Revved up, President Clinton continued with summaries of two recent trials in the Whitewater investigation. Should I remind him of our intention to save this legally sensitive material for a separate tape? Part of me bridled at censorship…. Arkansas accounted for a minuscule fraction
of the gargantuan losses that ensued across the national by mismanagement, fraud, or outright theft, and a small part of the Arkansas tab bankrupted thrift institutions associated with the Whitewater land development. The current prosecutions, finally, were not about correction or restitution for any of these failures, which fell against the taxpayers. On the contrary,
said Clinton, they were Ken Starr’s attempt to squeeze vulnerable bankers into making some kind of allegation against Clinton, on promise of leniency.


Clinton perceived, in his first term, they he had had some enormous successes, despite the hostility; but it soon became apparent that the Republicans were determined to vote against anything he or the Democrats might propose simply to claim that opposing party had no agenda. Clinton summarizes the polarities of American politics in terms that are terribly disturbing, but appropriate even today:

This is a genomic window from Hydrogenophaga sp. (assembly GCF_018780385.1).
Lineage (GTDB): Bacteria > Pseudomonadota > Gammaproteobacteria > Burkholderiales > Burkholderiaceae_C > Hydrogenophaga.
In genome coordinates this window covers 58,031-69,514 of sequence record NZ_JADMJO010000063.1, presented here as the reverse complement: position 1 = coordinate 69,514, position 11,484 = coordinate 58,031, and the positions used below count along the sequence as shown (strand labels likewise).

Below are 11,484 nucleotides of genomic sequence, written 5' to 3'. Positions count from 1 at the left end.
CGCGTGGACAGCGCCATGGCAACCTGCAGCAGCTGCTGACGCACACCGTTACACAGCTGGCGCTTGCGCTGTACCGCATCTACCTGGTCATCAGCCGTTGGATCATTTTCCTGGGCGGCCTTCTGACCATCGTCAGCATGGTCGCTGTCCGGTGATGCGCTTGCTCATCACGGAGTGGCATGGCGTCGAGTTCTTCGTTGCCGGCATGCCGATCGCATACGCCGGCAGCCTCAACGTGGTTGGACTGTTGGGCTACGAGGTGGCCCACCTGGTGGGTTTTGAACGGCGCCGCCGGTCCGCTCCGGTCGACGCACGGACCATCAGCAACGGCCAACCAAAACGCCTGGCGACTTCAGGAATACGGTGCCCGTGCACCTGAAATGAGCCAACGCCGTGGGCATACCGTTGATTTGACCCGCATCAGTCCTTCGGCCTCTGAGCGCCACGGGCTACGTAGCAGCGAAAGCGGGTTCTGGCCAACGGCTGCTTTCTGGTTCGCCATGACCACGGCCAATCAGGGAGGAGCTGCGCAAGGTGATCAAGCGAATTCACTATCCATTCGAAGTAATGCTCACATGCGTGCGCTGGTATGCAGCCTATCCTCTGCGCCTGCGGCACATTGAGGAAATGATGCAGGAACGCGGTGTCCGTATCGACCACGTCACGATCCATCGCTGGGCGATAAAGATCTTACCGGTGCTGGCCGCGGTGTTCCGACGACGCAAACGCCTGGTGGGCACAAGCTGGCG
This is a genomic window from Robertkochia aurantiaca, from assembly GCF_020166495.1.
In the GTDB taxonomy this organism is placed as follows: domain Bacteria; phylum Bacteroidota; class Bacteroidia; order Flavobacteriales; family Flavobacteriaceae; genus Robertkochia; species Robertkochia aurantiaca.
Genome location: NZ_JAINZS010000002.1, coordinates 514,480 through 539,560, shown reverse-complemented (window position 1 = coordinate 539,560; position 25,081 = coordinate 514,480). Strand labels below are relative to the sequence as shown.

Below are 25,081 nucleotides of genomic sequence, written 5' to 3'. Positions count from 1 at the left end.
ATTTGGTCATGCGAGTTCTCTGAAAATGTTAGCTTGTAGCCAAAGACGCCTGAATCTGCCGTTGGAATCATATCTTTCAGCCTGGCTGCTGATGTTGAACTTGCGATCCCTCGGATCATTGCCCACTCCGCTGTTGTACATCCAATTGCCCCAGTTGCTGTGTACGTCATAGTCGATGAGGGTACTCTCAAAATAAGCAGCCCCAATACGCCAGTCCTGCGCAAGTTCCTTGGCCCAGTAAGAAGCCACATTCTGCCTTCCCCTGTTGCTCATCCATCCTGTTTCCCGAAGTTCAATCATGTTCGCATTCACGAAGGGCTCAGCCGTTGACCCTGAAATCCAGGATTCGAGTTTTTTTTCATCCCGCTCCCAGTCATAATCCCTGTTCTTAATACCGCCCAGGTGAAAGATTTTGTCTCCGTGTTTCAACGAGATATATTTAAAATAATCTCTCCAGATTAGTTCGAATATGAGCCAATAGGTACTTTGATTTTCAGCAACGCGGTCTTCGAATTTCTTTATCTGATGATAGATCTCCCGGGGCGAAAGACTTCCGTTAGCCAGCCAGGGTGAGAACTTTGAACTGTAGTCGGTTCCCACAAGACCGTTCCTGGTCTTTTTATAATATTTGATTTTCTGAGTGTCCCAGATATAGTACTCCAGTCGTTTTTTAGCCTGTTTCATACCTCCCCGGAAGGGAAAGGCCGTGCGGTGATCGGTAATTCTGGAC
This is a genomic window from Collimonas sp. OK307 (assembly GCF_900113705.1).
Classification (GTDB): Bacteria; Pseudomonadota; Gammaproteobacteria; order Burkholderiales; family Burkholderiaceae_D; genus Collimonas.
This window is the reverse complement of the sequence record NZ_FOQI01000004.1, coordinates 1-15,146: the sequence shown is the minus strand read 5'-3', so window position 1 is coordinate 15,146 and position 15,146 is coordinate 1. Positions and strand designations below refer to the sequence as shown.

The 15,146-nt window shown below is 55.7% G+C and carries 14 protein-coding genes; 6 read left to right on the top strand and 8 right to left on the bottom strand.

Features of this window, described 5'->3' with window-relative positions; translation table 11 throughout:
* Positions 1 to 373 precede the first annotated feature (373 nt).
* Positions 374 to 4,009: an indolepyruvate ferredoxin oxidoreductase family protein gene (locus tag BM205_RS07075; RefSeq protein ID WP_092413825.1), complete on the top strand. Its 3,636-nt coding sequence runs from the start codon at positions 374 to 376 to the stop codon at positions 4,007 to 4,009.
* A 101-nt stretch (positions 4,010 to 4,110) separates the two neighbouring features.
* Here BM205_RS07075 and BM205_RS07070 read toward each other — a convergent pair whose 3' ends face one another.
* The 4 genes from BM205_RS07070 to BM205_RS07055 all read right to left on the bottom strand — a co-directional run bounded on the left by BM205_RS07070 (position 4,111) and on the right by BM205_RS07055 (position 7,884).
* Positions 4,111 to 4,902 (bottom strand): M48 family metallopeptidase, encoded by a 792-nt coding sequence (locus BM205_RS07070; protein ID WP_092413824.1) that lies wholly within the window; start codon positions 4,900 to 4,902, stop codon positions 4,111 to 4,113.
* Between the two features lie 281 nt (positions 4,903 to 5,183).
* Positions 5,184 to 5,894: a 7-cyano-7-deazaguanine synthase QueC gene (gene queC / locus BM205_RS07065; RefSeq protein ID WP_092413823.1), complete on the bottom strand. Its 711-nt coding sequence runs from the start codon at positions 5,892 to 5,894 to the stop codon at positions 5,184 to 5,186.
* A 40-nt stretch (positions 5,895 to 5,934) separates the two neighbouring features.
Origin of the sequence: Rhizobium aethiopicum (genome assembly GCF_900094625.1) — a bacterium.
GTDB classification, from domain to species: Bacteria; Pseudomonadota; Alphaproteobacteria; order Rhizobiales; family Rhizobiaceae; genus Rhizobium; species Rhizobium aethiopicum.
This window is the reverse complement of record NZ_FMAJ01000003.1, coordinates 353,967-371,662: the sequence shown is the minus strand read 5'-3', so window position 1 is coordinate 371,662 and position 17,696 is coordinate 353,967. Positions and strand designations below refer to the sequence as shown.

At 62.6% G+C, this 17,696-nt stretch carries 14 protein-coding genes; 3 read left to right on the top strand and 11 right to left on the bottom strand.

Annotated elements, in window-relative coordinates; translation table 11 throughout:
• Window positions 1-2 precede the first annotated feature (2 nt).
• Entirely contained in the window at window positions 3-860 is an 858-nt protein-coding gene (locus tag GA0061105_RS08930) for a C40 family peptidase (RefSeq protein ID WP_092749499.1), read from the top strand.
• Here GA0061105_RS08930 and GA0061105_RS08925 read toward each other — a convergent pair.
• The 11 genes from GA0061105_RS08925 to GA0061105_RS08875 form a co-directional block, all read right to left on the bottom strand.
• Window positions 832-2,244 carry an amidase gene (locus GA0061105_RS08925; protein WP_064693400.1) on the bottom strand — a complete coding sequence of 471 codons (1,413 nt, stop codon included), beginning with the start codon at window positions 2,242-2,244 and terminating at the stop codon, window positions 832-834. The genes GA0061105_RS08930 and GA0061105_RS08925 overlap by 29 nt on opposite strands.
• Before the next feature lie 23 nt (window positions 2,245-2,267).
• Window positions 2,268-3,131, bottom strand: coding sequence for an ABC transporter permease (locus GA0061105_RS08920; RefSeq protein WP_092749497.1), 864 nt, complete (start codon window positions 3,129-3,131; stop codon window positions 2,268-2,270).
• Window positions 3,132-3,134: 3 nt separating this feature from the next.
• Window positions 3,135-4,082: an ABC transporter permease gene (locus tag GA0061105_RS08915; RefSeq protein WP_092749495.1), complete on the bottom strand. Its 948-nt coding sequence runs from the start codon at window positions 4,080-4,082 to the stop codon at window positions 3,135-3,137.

“Our politics are like Bosnia,” the president observed. Leaders were so tapped in cycles of payback for prior injuries and wrongs, with the press egging on every fight, that it was hard to see any larger context. He seemed blithely philosophical about this position. Then again, he suggested that a Bosnia could be the epitome of politics—if it finally could attain that rare higher plane….